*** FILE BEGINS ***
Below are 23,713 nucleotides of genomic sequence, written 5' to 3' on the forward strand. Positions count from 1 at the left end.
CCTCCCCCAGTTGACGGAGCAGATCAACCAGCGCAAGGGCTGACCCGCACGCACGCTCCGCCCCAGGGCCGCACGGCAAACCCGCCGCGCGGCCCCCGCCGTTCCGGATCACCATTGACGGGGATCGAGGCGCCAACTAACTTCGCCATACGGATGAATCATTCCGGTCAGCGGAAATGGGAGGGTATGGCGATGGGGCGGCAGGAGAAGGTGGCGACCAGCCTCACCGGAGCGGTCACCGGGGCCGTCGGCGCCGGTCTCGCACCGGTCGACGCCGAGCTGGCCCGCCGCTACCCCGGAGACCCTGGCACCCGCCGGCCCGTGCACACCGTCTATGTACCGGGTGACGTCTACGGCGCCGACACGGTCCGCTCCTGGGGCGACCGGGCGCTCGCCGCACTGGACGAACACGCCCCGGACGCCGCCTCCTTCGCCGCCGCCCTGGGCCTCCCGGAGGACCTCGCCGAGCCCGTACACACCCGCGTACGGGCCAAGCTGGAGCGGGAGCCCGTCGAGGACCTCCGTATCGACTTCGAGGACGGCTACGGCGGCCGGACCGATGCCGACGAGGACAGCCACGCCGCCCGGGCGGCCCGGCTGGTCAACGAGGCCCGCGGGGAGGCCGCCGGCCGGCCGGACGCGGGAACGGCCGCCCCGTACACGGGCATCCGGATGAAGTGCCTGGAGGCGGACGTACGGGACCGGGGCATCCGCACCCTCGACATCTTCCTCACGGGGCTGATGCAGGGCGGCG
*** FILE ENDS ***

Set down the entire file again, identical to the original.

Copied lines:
Below are 23,713 nucleotides of genomic sequence, written 5' to 3' on the forward strand. Positions count from 1 at the left end.
CCTCCCCCAGTTGACGGAGCAGATCAACCAGCGCAAGGGCTGACCCGCACGCACGCTCCGCCCCAGGGCCGCACGGCAAACCCGCCGCGCGGCCCCCGCCGTTCCGGATCACCATTGACGGGGATCGAGGCGCCAACTAACTTCGCCATACGGATGAATCATTCCGGTCAGCGGAAATGGGAGGGTATGGCGATGGGGCGGCAGGAGAAGGTGGCGACCAGCCTCACCGGAGCGGTCACCGGGGCCGTCGGCGCCGGTCTCGCACCGGTCGACGCCGAGCTGGCCCGCCGCTACCCCGGAGACCCTGGCACCCGCCGGCCCGTGCACACCGTCTATGTACCGGGTGACGTCTACGGCGCCGACACGGTCCGCTCCTGGGGCGACCGGGCGCTCGCCGCACTGGACGAACACGCCCCGGACGCCGCCTCCTTCGCCGCCGCCCTGGGCCTCCCGGAGGACCTCGCCGAGCCCGTACACACCCGCGTACGGGCCAAGCTGGAGCGGGAGCCCGTCGAGGACCTCCGTATCGACTTCGAGGACGGCTACGGCGGCCGGACCGATGCCGACGAGGACAGCCACGCCGCCCGGGCGGCCCGGCTGGTCAACGAGGCCCGCGGGGAGGCCGCCGGCCGGCCGGACGCGGGAACGGCCGCCCCGTACACGGGCATCCGGATGAAGTGCCTGGAGGCGGACGTACGGGACCGGGGCATCCGCACCCTCGACATCTTCCTCACGGGGCTGATGCAGGGCGGCG